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Hunstrete and Compton Dando

Serenity enjoyed in a rich landscape nestling between the busy cities of Bristol and Bath.

Distance 6.3 miles (10.1km)

Minimum time 3hrs 30min

Ascent/gradient 700ft (210m)

Level of difficulty Medium

Paths Tracks, field paths, woodland paths, and byways, 15 stiles

Landscape Rolling farmland with plantations and small streams

Suggested map aqua3 OS Explorer 155 Bristol & Bath

Start/finish ST 632644

Dog friendliness Some freedom in woods and on tracks fenced off from farmland

Parking Street parking near bridge in Woollard; also opposite pub in Compton Dando (Point f)

Public toilets None on route

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1 At the southern end of Woollard bear right at a 'Circular Walk' sign. The byway is underwater at first, but a path parallels it on the right. After the byway becomes Birchwood Lane, turn left into Lord's Wood, on a path waymarked 'Three Peaks Way'. Go downhill, crossing a track, to a pool. Pass around to the left of this, to a waymarker and a track junction. The track opposite leads up to the edge of the wood.

2 Turn right, and drop to a hidden footbridge under trees. Head uphill, passing the right-hand edge of a plantation, to Pete's Gate beside a corner of Hunstrete Plantation. Turn left to a field gate. Now the right of way bears right, but, with no sign of a path, it's simpler to keep ahead to a lane and turn right into Hunstrete.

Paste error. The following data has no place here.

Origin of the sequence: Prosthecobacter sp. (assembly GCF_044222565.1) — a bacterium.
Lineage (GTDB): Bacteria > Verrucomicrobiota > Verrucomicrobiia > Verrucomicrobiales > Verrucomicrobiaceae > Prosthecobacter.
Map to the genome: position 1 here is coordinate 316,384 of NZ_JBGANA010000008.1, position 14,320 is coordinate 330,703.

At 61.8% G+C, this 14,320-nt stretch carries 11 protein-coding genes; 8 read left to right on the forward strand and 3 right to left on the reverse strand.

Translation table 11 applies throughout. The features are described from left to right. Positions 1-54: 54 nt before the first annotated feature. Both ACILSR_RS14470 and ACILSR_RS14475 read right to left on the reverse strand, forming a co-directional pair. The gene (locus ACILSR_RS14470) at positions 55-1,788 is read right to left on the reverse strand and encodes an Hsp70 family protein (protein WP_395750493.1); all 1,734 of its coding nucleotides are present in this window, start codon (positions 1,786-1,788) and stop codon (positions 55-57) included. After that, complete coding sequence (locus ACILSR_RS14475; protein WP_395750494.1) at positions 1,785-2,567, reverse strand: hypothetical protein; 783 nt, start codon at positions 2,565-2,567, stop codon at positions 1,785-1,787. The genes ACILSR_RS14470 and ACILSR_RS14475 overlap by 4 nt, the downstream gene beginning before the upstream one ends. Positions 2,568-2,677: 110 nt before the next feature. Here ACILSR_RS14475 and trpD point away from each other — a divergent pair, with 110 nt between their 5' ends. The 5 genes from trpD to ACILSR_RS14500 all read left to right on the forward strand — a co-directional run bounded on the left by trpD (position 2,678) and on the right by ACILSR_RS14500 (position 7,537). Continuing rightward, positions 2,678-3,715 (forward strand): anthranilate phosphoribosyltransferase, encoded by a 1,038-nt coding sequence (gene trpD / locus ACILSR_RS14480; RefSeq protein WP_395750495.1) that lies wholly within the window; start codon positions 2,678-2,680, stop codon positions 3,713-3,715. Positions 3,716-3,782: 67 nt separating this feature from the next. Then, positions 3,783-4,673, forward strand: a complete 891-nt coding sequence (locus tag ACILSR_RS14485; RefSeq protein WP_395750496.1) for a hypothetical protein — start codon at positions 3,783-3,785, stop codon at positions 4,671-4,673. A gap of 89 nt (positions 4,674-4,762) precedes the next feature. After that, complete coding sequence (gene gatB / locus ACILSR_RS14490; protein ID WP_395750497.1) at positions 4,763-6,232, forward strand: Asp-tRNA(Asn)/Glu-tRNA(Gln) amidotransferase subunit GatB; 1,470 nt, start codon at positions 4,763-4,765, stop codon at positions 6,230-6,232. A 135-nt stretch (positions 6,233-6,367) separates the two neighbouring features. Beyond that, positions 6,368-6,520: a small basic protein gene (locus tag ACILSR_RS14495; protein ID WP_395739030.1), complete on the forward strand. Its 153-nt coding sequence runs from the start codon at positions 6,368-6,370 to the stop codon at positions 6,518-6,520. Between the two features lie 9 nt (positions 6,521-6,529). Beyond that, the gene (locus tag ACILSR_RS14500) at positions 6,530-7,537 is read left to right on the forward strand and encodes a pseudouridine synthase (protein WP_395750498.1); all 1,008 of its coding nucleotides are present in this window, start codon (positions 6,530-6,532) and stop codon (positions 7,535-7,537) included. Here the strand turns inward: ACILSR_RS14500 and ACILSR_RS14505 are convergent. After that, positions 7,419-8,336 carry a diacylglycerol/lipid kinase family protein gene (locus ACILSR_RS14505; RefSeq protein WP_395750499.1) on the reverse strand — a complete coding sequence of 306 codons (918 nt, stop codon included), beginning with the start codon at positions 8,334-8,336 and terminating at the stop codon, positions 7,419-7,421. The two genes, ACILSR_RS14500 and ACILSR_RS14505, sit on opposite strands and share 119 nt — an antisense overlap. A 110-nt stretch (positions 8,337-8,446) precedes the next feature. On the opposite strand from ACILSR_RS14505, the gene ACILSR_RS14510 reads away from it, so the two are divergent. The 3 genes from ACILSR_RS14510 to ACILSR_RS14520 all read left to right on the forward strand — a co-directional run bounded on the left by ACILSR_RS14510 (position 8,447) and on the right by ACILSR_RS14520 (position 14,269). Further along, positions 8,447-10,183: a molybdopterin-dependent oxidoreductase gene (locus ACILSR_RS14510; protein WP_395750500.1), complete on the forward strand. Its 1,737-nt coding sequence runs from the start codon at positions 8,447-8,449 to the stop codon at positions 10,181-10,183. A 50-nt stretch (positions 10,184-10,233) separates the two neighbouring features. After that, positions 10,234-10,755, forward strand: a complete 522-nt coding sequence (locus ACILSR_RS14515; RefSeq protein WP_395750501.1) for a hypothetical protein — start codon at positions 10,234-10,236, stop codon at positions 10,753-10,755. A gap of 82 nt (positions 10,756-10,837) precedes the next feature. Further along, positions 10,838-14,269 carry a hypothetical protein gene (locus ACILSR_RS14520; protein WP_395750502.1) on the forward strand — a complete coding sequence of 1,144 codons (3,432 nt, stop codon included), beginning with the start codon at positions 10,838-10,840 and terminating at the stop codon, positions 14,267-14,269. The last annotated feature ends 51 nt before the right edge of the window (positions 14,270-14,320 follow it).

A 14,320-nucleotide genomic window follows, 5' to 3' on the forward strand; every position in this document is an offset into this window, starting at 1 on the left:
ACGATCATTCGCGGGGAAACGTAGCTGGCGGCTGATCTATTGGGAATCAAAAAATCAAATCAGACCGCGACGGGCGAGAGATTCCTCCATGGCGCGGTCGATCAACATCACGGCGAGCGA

3 Turn left beside Cottage No 5. Ignoring the waymarking arrow, go down the right-hand side of a field to a stile into Common Wood. The track ahead passes through a paintball sports area. Where it crosses a stream and bends left, take a waymarked green path that rises to the top of the wood. Pass through a small col with a lone ash tree, down to a hedge corner. Go straight downhill to a signpost, and turn right to join a lane at Marksbury Vale.

4 Turn left towards Court Farm; just before the buildings turn right over a stile, and take the right-hand track for 100yds (91m) to a stile. Pass to the right-hand side of the farm buildings to an enclosed track following Bathford Brook. Head downstream to reach a track at Tuckingmill.

5 Follow the track past a handsome, 18th-century manor house to a ford. Cross the footbridge and turn right, alongside the stream, which is again the line of an underwater byway - rejoin it as it emerges. It leads to a road, with Compton Dando 700yds (640m) away on the left.

6 Turn right into Church Lane, and then go through the lychgate. A stile leads down steps, one of which is a 17th-century gravestone. Turn left behind the mill house and pass to the left of the mill pond, to reach a footbridge over the River Chew.

7 Bear left into woodland known as Park Copse. At its top follow the right-hand edge of a field round to a stile. In the lane beyond turn left; it becomes a hedged track and runs alongside a tiny gorge as it descends to Woollard.

Somerset as an entity is older than England itself; it came into existence as a kingdom of the Saxons after their defeat of King Arthur. This book conforms to the ancient boundaries established, perhaps by Alfred himself, in the 9th century. Local Government reorganisation in 1974 split off a section and called it 'Avon' - the people of Somerset were not pleased. Destruction-of-Somerset Day happened to be 1st April, and to mark this particular All Fools' Day a muffled quarter-peal of Somerset Surprise Major was rung from Yatton church.